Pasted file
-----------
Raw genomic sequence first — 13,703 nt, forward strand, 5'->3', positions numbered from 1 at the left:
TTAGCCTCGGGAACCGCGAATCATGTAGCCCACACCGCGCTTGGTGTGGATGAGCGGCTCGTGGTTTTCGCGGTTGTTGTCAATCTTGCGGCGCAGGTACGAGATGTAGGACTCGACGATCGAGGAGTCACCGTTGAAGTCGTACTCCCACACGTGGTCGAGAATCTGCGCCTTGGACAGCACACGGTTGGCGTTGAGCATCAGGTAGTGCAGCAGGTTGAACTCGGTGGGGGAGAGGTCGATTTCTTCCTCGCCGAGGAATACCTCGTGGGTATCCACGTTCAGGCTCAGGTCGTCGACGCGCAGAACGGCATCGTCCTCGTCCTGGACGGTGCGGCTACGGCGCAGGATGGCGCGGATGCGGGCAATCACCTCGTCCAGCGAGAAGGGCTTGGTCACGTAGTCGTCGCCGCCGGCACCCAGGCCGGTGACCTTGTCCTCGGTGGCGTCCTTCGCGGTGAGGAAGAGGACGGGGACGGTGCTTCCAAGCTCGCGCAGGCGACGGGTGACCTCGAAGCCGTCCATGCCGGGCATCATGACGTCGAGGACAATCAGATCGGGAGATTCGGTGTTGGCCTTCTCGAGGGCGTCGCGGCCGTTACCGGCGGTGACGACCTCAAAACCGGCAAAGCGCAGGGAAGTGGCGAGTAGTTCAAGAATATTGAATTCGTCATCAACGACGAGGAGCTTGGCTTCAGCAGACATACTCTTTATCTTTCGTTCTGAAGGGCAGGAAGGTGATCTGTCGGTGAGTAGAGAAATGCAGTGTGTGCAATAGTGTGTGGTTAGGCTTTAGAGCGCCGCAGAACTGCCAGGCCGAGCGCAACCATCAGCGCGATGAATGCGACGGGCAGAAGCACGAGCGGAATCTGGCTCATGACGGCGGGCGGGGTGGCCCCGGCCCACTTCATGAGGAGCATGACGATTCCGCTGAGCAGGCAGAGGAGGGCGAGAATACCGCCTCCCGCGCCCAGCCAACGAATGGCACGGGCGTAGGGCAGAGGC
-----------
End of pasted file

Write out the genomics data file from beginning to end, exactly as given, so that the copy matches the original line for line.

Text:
Raw genomic sequence first — 13,703 nt, forward strand, 5'->3', positions numbered from 1 at the left:
TTAGCCTCGGGAACCGCGAATCATGTAGCCCACACCGCGCTTGGTGTGGATGAGCGGCTCGTGGTTTTCGCGGTTGTTGTCAATCTTGCGGCGCAGGTACGAGATGTAGGACTCGACGATCGAGGAGTCACCGTTGAAGTCGTACTCCCACACGTGGTCGAGAATCTGCGCCTTGGACAGCACACGGTTGGCGTTGAGCATCAGGTAGTGCAGCAGGTTGAACTCGGTGGGGGAGAGGTCGATTTCTTCCTCGCCGAGGAATACCTCGTGGGTATCCACGTTCAGGCTCAGGTCGTCGACGCGCAGAACGGCATCGTCCTCGTCCTGGACGGTGCGGCTACGGCGCAGGATGGCGCGGATGCGGGCAATCACCTCGTCCAGCGAGAAGGGCTTGGTCACGTAGTCGTCGCCGCCGGCACCCAGGCCGGTGACCTTGTCCTCGGTGGCGTCCTTCGCGGTGAGGAAGAGGACGGGGACGGTGCTTCCAAGCTCGCGCAGGCGACGGGTGACCTCGAAGCCGTCCATGCCGGGCATCATGACGTCGAGGACAATCAGATCGGGAGATTCGGTGTTGGCCTTCTCGAGGGCGTCGCGGCCGTTACCGGCGGTGACGACCTCAAAACCGGCAAAGCGCAGGGAAGTGGCGAGTAGTTCAAGAATATTGAATTCGTCATCAACGACGAGGAGCTTGGCTTCAGCAGACATACTCTTTATCTTTCGTTCTGAAGGGCAGGAAGGTGATCTGTCGGTGAGTAGAGAAATGCAGTGTGTGCAATAGTGTGTGGTTAGGCTTTAGAGCGCCGCAGAACTGCCAGGCCGAGCGCAACCATCAGCGCGATGAATGCGACGGGCAGAAGCACGAGCGGAATCTGGCTCATGACGGCGGGCGGGGTGGCCCCGGCCCACTTCATGAGGAGCATGACGATTCCGCTGAGCAGGCAGAGGAGGGCGAGAATACCGCCTCCCGCGCCCAGCCAACGAATGGCACGGGCGTAGGGCAGAGGC